28 Forests, trees and agroforestry for food security and nutrition and the SDGs: research and partners, towards a joint action agenda.

What priorities for stakeholders along the research to development continuum, from the generation of technical, policy and governance solutions to scaling-up according to contexts?

Organizers

  • CGIAR Research Program on Forests, Trees and Agroforestry (FTA)
  • Food and Agriculture Organization of the United Nations (FAO)
  • The Netherlands
  • Tropenbos International
  • SIANI - Swedish International Agricultural Network Initiative
  • MARS, Incorporated

Abstract

Forests and trees are key to achieve food and nutrition security objectives, to meet the objectives of the Paris Agreement and to achieve the Sustainable Development Goals (SDGs). Forest and trees have critical roles to play in landscapes and in value chains towards sustainable agricultural development. Yet, forests and trees were historically not given the place they deserve within these agendas.

There is scope for major food security, environmental, economic and social development benefits if people, including women, young and marginalized people, can be given the ways and means to better utilize and manage forests and trees resources within landscapes, if benefits can be more equitably shared, and if timber and tree food products value chains are organized for sustainable production and consumption.

To address these challenges a specific and forward-looking focus on research, knowledge-generation and scaling-up with development partners is needed.  The side event will discuss expectations of stakeholders, from generating technical, policy and governance solutions, to scaling-up according to contexts. This will help defining priorities of research for development and of national and international partners, in support of stakeholders needs to implement the CFS action agenda.

Key speakers/presenters

  • H.E. Amb. Hans Hoogeveen, Permanent Representative of the Netherlands to FAO    
  • Vincent Gitz, CGIAR/CIFOR/FTA Director    
  • Eva Muller, FAO/FO/FOA Director
  • Peter Holmgren, CIFOR Director General
  • Rene Boot, Tropenbos International, Director General
  • Kerstin Jonsson Cisse, SIDA, head of global programme
  • Cecile Ndjebet, President, the African Women’s Network for Community Management of Forests (REFACOF)
  • Agusdin Pulungan, President WAMTI (Indonesian Farmer and Fisher Society Organization)

Summary

Importance of sustainable forestry for food security and nutrition (FSN), how to move forward on the implementation of HLPE report on sustainable forestry for FSN and CFS policy recommendations. Discussion on expectations of stakeholders, from generating technical, policy and governance solutions, with a focus on research for development and scaling up and out of solutions.

Forests and trees are key to achieving food and nutrition security objectives, to address the objectives of the Paris Agreement and to achieve the SDGs. Forest and trees play critical role in landscapes and in value chains towards sustainable agricultural development.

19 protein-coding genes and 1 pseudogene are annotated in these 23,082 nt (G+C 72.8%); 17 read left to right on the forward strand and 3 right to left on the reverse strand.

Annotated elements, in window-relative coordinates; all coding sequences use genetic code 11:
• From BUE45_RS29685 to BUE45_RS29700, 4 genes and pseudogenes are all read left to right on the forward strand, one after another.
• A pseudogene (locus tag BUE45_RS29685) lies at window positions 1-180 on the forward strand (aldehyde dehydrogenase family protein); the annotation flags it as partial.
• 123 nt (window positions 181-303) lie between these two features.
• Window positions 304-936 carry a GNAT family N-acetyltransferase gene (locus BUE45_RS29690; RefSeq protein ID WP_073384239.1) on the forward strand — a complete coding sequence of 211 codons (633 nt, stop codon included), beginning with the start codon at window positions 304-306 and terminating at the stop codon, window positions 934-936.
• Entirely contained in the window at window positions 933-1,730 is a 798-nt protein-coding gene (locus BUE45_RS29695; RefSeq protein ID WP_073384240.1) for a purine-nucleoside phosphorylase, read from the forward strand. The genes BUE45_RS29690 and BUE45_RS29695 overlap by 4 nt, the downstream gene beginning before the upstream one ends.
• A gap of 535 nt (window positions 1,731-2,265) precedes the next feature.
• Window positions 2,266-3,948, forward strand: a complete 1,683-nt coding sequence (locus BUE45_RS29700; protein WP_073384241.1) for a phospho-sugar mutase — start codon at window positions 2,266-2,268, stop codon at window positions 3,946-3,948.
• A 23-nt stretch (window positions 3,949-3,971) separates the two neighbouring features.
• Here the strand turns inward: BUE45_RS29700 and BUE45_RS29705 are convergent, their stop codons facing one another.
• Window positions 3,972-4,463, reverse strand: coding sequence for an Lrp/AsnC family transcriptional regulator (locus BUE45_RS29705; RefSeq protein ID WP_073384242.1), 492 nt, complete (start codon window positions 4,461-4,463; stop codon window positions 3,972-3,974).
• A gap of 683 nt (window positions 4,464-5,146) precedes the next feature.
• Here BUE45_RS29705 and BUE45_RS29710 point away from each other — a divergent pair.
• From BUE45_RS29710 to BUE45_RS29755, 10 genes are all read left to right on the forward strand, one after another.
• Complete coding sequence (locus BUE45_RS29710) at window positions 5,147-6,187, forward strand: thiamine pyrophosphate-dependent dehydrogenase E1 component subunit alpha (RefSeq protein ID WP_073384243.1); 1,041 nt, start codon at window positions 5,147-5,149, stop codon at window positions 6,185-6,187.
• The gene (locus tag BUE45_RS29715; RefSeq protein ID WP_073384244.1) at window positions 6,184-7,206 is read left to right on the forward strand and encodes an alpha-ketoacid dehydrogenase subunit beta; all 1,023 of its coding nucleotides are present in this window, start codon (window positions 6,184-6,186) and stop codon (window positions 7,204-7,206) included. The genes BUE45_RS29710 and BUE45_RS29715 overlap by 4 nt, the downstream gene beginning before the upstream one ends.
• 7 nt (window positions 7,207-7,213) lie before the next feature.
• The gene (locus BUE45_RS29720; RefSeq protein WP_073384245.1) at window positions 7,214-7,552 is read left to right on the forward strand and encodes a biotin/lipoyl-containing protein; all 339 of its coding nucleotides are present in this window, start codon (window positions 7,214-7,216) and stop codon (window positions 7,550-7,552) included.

There is a need for an integrated approach to agriculture and forestry. Agroforestry is technology and methodology for poverty alleviation, the conservation of nature’s values, the protection of ecosystem services and biodiversity as well as economically viable.

Key outcomes/take away messages

The event enabled to review key implementation points, as well as key demands towards research and stakeholders:

  • Need to have a forward-looking perspective, to focus on the future, on the drivers of deforestation: a key question is what can agriculture do for forests?
  • Private sector has a fundamental role to play for responsible investments in tree value chains. We need to know how to accompany and incentivize responsible business models. How to ensure that investments are done in a sustainable way? We need reviews and guidelines on ways to make business, different models of inclusive business.
  • Quantify the constraints to integrating trees into farms and in landscapes: lack of information on successful examples, on new techniques (including cost-benefits), seeds, sourcing. How to overcome difficulties to invest without reserves. What incentive schemes? What value chains adapted to local contexts?
  • In terms of responsible investments in value chains, facilitate women’s participation and empowerment is key, ensuring secure tenure, adequate resources, capacities to develop entrepreneurship.
  • Need to focus on small-farmers and producers and link these to markets.
  • Need to invest in tree food products including fruits that contribute to diet diversity and health, on underutilized nutritious food crops, in particular from trees.
  • Plantations are on the spot. However, these are needed to ensure the growing supply of wood and other products. What constitutes sustainable plantations is a key question.
  • Need to look at different roles of certification, could be landscapes certification to simplify the approach for smallholders and unify different certification schemes they face.
  • Need for integration. Most drivers of change (such as for land-use change) are outside forests. To devise solutions, need to integrate agriculture and forestry together.
  • Knowledge and development gap: Key challenge is how to make research results available and usable, especially for small scale farms. How to use knowledge?
  • To implement the CFS agenda, countries will need support, data, knowledge and innovative governance solutions, policies, with the involvement of all partners. FAO disseminates knowledge and technical support. It depends on research.

Key messages on R4D needs will be used in the prioritization process of FTA.

Side Event - 28 - Forests, trees and agroforestry for food security and nutrition and the SDGs: research and partners, towards a joint action agenda